A Farewell to Apps
Last week Alasdair Murray and I had a brief Twitter discussion about something we both hate. The rise of apps that are supposed to improve your writing. The app in question is called Hemingway, and it gets lots of love from the sort of people who believe everything they read on various “A-List” blogs.
“Hemingway is a brilliant tool that analyzes your writing and gives specific suggestions for improvement” If you need that, DON’T WRITE.
— Alasdair Murray Copy (@Alconcalcia) April 12, 2016
I’m here to tell you to steer clear of apps like this. And not because I’m a luddite who’s afraid of robots taking his job.
It’s because Hemingway is shite.
Why You Should Bid Farewell to Copywriting Apps
Before I continue, let me clarify that last sentence. Hemingway the app is shite. Hemingway the writer isn’t my personal favourite (I like likeable characters, interesting concepts and a style that accepts the existence of flair), but he was good at what he did. What he did was not writing marketing copy.
Despite this, a number of people have leapt on Hemingway’s style as the way to write copy. Short sentences. No adverbs. Using ‘positive’ words like cheap instead of ‘negative’ words like inexpensive (try explaining to a client that cheap is a positive word. I’ll wait).
The inevitable result is the Hemingway app – the leading copy editing app that promises to “make your writing bold and clear.”
I don’t like it. Alasdair doesn’t like it. And it’s nothing personal against the team who made it. I just think copywriting apps are a waste of time.
1. They Make Copy Dull
The thing about apps is that no matter how clever they seem, they’re actually quite stupid. They give good scores to text that fits their narrow criteria. In effect, they’re training you to write in a way that they like. And that way is pretty dull.
If you take the copy from the average accountant’s website, Hemingway will love it. It’s short, to the point, and with a neutral, professional tone of voice.
Drop Innocent Smoothies’ about us page copy in there, and you see swathes of red.
Some people don’t like Innocent’s brand of “wackywriting.” I don’t. Not really. But it’s instantly recognisable, fits their brand perfectly, and hasn’t put off their millions upon millions of paying customers.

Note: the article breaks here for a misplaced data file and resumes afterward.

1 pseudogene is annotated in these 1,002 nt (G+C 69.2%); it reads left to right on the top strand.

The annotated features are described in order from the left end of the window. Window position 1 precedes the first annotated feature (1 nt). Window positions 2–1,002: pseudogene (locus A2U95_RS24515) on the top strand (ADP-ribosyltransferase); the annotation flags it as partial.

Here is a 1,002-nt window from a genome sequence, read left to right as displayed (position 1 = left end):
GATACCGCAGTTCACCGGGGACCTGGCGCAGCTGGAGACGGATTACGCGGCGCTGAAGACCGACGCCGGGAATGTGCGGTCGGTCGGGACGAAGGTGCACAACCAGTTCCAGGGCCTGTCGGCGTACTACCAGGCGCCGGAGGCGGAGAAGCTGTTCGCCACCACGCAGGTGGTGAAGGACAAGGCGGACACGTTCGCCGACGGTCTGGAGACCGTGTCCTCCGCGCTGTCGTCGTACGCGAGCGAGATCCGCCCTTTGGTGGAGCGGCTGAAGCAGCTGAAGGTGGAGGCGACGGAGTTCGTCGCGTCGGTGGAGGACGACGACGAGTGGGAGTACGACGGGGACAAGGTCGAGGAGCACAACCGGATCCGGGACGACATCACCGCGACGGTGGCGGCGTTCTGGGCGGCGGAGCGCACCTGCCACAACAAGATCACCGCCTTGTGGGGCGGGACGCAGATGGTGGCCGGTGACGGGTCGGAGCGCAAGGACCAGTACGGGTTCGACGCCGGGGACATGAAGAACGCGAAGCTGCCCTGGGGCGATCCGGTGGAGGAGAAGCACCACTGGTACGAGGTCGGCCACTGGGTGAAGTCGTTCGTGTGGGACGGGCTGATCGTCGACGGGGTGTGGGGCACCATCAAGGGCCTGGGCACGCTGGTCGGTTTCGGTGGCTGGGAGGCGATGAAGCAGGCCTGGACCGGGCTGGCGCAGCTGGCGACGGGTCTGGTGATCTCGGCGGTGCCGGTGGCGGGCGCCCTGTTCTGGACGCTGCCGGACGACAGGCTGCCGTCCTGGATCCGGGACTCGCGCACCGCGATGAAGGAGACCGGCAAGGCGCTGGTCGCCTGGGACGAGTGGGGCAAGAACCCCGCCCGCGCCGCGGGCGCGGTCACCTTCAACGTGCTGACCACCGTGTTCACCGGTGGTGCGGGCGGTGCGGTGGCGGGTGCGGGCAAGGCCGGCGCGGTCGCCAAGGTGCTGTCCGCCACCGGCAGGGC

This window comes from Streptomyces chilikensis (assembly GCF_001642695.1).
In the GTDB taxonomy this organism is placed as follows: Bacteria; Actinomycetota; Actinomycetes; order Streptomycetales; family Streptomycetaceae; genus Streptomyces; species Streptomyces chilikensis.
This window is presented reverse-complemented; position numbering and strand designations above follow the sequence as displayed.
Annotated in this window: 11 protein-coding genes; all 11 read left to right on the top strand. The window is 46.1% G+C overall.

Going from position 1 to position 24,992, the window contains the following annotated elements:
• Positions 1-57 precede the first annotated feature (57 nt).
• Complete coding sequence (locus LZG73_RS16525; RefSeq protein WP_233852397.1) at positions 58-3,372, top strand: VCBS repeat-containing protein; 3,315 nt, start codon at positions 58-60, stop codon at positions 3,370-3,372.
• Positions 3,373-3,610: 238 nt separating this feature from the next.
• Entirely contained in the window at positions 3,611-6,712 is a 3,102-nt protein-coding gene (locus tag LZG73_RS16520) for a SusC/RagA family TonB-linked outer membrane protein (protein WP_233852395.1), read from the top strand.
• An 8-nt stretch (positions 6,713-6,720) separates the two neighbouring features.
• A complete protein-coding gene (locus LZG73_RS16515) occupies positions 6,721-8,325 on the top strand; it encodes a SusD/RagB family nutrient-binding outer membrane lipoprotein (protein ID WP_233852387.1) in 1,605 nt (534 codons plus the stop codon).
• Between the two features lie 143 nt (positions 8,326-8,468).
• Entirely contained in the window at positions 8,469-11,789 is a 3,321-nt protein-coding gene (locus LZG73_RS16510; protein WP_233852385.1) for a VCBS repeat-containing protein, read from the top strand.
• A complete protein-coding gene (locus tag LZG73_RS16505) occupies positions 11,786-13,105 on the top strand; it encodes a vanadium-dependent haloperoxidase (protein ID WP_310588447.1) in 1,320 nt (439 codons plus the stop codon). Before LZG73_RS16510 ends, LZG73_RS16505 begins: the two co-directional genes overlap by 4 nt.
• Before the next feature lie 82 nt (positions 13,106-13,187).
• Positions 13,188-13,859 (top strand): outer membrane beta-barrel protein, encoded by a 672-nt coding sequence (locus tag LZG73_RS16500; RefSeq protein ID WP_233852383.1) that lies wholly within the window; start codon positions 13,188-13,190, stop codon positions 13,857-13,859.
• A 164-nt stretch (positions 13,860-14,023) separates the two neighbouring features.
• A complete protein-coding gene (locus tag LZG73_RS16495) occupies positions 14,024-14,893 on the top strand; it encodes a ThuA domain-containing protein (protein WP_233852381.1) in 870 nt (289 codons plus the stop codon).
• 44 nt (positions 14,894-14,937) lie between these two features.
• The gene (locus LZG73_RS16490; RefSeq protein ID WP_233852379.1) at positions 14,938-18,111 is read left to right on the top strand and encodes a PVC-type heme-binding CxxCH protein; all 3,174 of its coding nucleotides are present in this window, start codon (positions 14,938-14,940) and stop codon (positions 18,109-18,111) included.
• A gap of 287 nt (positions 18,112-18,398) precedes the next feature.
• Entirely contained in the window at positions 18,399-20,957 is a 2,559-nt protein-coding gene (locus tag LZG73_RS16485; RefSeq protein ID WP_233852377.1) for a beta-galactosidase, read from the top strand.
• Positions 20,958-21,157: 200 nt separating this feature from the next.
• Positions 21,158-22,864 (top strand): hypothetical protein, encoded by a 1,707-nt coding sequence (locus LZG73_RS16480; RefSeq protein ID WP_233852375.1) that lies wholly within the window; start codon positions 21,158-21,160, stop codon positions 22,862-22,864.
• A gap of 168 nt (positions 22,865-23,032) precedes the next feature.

An app doesn’t think like a client. A client won’t be impressed by “We make good juice.” That’s dull. Boastful. Devoid of any brand storytelling or any evidence.
Hemingway bloody loves it. And Hemingway wants you to write like that all the time.
2. They’re Not Actually Helpful
I’m not stupid enough to claim that I write copy that’s 100% brilliant all of the time. Just ask my clients – most of them will say that the final draft is pretty superb, but that there is at least one round of suggestions and amendments needed to ensure that the content is exactly what they want and need.
While you’re asking them, ask what kind of suggestions they gave to get that superb copy.
They’ll say things like “I wanted to soften the tone here to reflect the way we talk to customers” or “I asked Andrew to focus a little more on this particular benefit after thinking about what my clients respond to.”
They don’t say things like “this sentence is too long” or “this word has a shorter synonym that doesn’t flow well but any word longer than five letters is the very devil.”
They don’t say things like that, because things like that don’t help.
And speaking of unhelpful, apps can’t even recognise downright hopeless copy.
The worst, generic copywriting sentence I can write is this:
We provide turnkey solutions that help you achieve your business’ objectives. Even if you don’t know what they are.
Hemingway rates that as good and offers no suggested improvements.
3. They’re Based on a Stupid Premise
The whole point of Hemingway is that writing like Ernest Hemingway is something to aspire to. That he’s the best writer of all time, and that his prose is somehow perfect, crystalline sales copy. Even though it isn’t.
Ernest Hemingway’s not the best writer of all time.
He’s not the best copywriter of all time. He’s not even a great writer who used to be a copywriter. Kurt Vonnegut was, and nobody tells copywriters to write like him. So it goes.
Yes, there’s a certain brutal muscular beauty to Hemingway’s work, but if you want to speak to a specific audience, you can’t just rip him off. Because some people won’t respond to Hemingway.
Some people respond to Shakespeare instead.
Here’s what his cover version app says about my favourite Shakespeare piece:
“I have of late—but wherefore I know not—lost all my mirth, forgone all custom of exercises, and indeed it goes so heavily with my disposition that this goodly frame, the earth, seems to me a sterile promontory; this most excellent canopy, the air—look you, this brave o’erhanging firmament, this majestical roof fretted with golden fire—why, it appears no other thing to me than a foul and pestilent congregation of vapors.“
Delete all of it with extreme prejudice. Especially the adverb. Which is apparently, as I mentioned above, poison.
Somehow, that’s not quite as bad, really bad, vastly, hugely mind-bogglingly bad as this re-written sentence from The Hitchhiker’s Guide to the Galaxy.
“Space is big. You just won’t believe how big it is.”
If you want to be a better writer, do what the best writers do. Read more, listen more, write more, and steer clear of robots.
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